Flavor, NC: Sunburst Trout Farm

Flavor NC logoTwice a month we feature local restaurants, farms and farmers markets featured on episodes of UNC-TV’s Flavor, NC. This week, we review episode five of the first season in which hostess Lisa Prince highlights Sunburst Trout Farm in Haywood County.

North Carolina is home to more than 3,000 miles of trout streams. Many of these are found in Haywood County, home of Sunburst Trout Farm. Since 1948, this family-owned company has been one of the leading suppliers of farm-raised rainbow trout on the East Coast.

In this episode, Lisa shows viewers the process of harvesting and processing farm-raised rainbow trout. Charles Hudson, research and development chef for Sunburst Trout Farms, also shares three ways to cook trout and a few easy recipes to try at home.

Below is Chef Hudson’s recipe for Quick, Easy and Lusty Trout – one of his daughter’s favorite recipes.

  • 4 Sunburst Trout Fillets
  • Juice of 1 lemon
  • 1 teaspoon Lawry’s Seasoned Salt
  • 1 teaspoon Old Bay Seasoning
  • 4 tablespoons Lusty Monk Mustard (or other whole grain mustard)


  • Preheat your oven to broil.
  • Place trout fillets on nonstick baking pan.
  • Sprinkle trout fillets with lemon juice.
  • Sprinkle trout fillets evenly with seasonings.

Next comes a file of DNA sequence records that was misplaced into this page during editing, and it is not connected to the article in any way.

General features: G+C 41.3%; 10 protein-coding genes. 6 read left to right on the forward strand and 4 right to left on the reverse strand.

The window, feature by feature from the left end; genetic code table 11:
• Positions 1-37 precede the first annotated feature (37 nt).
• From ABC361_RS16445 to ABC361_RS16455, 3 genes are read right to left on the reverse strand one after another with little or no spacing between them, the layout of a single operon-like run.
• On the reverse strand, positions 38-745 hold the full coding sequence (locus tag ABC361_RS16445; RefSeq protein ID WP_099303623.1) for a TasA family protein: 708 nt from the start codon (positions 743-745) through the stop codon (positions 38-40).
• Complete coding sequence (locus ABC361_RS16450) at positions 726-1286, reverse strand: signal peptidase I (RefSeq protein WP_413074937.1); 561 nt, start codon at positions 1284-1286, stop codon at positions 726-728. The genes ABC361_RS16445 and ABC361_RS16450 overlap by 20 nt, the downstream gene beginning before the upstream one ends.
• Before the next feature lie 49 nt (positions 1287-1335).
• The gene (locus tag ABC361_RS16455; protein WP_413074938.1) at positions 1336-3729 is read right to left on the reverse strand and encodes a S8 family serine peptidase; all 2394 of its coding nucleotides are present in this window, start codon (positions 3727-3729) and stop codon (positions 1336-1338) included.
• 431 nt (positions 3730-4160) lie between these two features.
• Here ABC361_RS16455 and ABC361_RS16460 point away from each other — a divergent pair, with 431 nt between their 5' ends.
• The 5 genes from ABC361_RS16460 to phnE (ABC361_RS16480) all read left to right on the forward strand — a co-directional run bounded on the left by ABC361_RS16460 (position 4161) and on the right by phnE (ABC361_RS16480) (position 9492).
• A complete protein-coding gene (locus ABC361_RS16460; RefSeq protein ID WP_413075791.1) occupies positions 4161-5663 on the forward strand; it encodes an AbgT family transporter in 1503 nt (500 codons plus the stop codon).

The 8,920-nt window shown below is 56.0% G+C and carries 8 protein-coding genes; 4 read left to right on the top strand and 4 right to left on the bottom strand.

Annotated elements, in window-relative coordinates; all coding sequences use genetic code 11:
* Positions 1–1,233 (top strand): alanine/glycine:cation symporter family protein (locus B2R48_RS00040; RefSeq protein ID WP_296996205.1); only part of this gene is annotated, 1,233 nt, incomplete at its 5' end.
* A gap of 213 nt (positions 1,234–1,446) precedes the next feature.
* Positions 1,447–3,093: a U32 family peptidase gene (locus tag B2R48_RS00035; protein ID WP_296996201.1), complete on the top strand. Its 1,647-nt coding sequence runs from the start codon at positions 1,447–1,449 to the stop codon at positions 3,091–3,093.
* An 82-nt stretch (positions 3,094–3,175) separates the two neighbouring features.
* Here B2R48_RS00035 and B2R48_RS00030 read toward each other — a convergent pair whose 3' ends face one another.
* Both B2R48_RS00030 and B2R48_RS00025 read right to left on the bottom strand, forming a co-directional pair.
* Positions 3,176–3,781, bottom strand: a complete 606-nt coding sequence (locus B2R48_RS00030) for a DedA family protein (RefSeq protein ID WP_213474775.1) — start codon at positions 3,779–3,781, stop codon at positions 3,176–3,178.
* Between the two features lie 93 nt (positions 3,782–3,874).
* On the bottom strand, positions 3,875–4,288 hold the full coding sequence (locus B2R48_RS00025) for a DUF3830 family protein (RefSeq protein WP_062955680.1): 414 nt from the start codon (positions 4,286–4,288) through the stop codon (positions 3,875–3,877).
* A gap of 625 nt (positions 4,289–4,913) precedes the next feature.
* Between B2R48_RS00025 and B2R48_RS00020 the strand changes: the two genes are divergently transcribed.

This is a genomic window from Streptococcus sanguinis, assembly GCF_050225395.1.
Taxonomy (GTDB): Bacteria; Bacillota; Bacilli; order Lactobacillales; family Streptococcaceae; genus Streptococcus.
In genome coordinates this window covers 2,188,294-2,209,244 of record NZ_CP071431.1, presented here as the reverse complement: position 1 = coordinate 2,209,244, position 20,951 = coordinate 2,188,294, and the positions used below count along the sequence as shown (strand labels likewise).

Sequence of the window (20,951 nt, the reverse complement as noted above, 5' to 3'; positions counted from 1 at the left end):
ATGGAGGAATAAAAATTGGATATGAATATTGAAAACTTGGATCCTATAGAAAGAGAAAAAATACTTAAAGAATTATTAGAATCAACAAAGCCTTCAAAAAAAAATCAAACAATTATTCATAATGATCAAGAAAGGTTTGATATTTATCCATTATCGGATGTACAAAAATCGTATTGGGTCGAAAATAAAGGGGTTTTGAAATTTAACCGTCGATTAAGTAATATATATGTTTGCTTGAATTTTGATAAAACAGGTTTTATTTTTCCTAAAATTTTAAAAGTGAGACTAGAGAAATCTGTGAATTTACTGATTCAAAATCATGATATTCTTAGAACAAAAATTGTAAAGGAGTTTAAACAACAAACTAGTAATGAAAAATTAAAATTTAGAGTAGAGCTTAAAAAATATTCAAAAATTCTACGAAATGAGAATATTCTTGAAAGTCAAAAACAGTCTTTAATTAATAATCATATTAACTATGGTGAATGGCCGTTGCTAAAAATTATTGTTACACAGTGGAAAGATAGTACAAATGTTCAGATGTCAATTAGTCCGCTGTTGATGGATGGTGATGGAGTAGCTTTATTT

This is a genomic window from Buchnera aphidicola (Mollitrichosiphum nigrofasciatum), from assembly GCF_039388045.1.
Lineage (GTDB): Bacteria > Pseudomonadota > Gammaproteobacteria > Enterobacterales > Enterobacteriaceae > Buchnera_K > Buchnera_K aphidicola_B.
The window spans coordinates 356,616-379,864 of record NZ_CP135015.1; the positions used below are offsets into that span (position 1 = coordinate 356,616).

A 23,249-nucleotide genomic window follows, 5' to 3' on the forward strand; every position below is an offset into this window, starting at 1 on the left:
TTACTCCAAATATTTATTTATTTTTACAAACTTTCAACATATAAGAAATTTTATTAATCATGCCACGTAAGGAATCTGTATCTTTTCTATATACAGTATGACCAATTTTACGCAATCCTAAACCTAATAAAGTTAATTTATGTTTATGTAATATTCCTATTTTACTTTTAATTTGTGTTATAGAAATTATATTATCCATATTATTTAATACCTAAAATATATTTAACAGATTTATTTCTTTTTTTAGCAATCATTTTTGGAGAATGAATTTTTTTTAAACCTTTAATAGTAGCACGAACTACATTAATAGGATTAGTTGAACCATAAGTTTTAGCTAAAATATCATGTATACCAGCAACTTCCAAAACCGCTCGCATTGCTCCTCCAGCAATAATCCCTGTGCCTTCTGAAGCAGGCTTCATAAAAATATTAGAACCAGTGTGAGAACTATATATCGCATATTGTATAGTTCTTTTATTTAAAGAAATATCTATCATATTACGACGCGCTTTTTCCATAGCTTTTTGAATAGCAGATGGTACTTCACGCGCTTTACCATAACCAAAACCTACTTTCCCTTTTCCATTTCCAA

• Spread 1 tablespoon of mustard evenly on each trout fillet.
  • Place under broiler for 5 to 7 minutes.
  • Serves 4.

Visit http://ncagr.gov/markets/aquaculture/ for more information about N.C. Aquaculture.


Don’t Move Firewood backpacks a hit at State Fair

6,000 Don't Move Firewood backpacks were given away by teh NC Forest Service at the 2014 State Fair.

6,000 Don’t Move Firewood backpacks were given away by the N.C. Forest Service at the 2014 State Fair.

Thousands of visitors to the N.C. State Fair got a new accessory and the chance to spread word about the N.C. Forest Service Don’t Move Firewood campaign. Each visitor to the Fair Forest had the opportunity to answer a 10-question quiz in the Forest Service’s tent. A successful quiz netted participants a red drawstring backpack with the “don’t move firewood” message on the back.

“As folks return home and use the backpack, they are spreading our don’t move firewood message,” said Sara Thompson, N.C. Forest Service forest health specialist.  “In some cases these bags will travel across the state, much like firewood does. The difference is there are no invasive pests in the bags like there could be with firewood.”

Don’t Move Firewood is a national campaign from The Nature Conservancy. It’s primary goal is to spread the word that moving firewood could transport invasive tree-killing pests to new areas. Citizens are encouraged to buy or gather firewood local to where they will burn it.